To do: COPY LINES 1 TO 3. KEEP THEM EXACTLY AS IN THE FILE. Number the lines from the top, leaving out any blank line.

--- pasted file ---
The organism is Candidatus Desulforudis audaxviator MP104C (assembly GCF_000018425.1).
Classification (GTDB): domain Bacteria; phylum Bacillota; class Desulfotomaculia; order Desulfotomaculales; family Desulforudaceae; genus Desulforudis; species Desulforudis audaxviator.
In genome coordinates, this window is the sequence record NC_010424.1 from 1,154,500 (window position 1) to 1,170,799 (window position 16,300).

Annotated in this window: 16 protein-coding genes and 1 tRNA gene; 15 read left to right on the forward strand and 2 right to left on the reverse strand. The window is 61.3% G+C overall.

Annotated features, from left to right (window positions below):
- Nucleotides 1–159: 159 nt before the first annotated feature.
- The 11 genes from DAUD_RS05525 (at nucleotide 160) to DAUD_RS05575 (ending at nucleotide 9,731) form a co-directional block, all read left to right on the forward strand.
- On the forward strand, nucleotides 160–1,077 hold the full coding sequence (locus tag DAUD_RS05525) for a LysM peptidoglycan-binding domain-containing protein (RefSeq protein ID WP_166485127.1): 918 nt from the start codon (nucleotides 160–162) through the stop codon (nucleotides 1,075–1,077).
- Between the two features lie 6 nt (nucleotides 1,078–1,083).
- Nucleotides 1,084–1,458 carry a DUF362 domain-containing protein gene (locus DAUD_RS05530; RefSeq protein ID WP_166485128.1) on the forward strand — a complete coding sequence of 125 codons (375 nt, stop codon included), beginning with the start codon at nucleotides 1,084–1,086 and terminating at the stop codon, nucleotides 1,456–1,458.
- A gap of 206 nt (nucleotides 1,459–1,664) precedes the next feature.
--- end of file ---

The organism is Candidatus Desulforudis audaxviator MP104C (assembly GCF_000018425.1).
Classification (GTDB): domain Bacteria; phylum Bacillota; class Desulfotomaculia; order Desulfotomaculales; family Desulforudaceae; genus Desulforudis; species Desulforudis audaxviator.
In genome coordinates, this window is the sequence record NC_010424.1 from 1,154,500 (window position 1) to 1,170,799 (window position 16,300).